Insteon: Reliability and range are critical in the IoT space

Insteon: Reliability and range are critical in the IoT space
Insteon, which recently announced its $39.99 new hub late last December, puts its ahead of the competition in terms of retail price. Joe Dada, CEO of Insteon, spoke to that the price range is introductory, and the company is looking to offer the hub for free in the Insteon kit sometime in the near future.

“We’ve demolished barriers in order to reach the broadest customer demographic,” Dada said. Insteon has partnered with tech giants Google, Apple and Microsoft to help it reach the broadest possible markets. According to Insteon, the leverage is enormous because they hope to build a large audience whereby for every product they build, it can reach users over half a billion compatible phones and tablets, whether it’s iOS, Android or Windows.

The partnerships deliver a big difference to Insteon. Before these platforms came along previously, if a company wanted to support a manufacturer’s light bulb, it had to write codes for that manufacturer. Now, according to Insteon, it can just write codes for the platform and gets all the compatible light bulbs. “We can do one product development cycle and reach a very large audience. Likewise, on the software side, we can do one app-development cycle. Instead of gaining support of a single brand, we gain support of numerous brands,” said Dada.

DIY versus SI

According to Dada, there is a lot of overlap of the two markets. “A lot of people might buy something in the store to bring it home and install it, and that very same person might hire someone to install a different product for them,” he indicated.

Dada sees a big difference between the service providers that are charging steep monthly fees and the rest of the marketplace. He explained that for the most part, service providers are definitely an installer-based-only-channel. But increasingly there will be more and more blending of the two.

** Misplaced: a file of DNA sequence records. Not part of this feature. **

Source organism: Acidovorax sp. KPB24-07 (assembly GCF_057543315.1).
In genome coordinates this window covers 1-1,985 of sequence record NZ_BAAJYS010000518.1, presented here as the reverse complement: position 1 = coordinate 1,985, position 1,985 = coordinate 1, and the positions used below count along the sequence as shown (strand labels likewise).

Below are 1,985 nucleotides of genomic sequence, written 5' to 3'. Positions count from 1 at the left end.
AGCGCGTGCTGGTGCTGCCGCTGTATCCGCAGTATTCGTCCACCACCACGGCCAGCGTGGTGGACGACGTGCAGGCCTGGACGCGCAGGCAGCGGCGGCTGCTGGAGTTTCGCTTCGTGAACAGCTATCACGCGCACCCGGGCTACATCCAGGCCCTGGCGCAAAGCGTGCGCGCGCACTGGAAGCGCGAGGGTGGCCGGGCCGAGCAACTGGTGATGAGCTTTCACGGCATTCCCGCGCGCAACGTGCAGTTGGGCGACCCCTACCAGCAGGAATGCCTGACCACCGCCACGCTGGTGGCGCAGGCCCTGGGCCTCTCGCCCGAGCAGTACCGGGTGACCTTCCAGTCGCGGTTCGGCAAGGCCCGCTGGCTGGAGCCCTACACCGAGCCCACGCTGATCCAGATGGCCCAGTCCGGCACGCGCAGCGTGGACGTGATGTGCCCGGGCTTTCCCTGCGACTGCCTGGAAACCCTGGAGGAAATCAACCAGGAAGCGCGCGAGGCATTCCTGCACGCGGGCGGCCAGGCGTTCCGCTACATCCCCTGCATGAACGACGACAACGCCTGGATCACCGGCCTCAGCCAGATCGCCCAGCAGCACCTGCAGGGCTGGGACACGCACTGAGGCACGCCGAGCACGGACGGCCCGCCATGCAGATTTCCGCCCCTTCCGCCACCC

Dada said, “I believe we are going to see more consumers adding both systems. Most of these items are not that difficult to install where many of them are just plugging and screwing. Why in the world would you need an installer to do that?”

If the product in the application is designed right, the consumer should be more than ready to install it, he added.

Insteon equates to reliability and range

While leading standards such as Z-Wave and ZigBee continue to battle it out head-to-head, Insteon goes by its own protocol that employs a dual-mesh networking topology in which all devices are peers and can each autonomously transmit, receive and repeat messages. The Insteon standard enables devices to interoperate through powerline and RF technology. 

“Both frequencies can be used simultaneously and can generate by far the greatest range and reliability,” Dada explained. “The way we do it is very scalable so it’s common that our customers have hundreds of our products in the house. You can’t do it reliably with the other two technologies.”

Consumers demand reliability. By throwing electrical wires to the mix, range and reliability are significant factors with which consumers consider before making a device purchase. “Reliability is really important in this space. When you can’t see what you are controlling, it’s really important to know that it works right.” Dada added.

Communication between standards

Like a language barrier, the different protocols cannot communicate with one another, such as Wi-Fi radio cannot talk to Bluetooth radio, or Insteon radio cannot talk to ZigBee or Z-Wave. However, through the use of hubs or routers, it can be achieved.

Dada stressed, “I think people make too much about the technologies. It’s about the product, it’s about the consumer, and it’s about the experience. How much does it cost, how easy it is to install, and how reliable it is will always be some of the questions consumers ponder.”

“In the end, consumers will make their choice,” Dada said.

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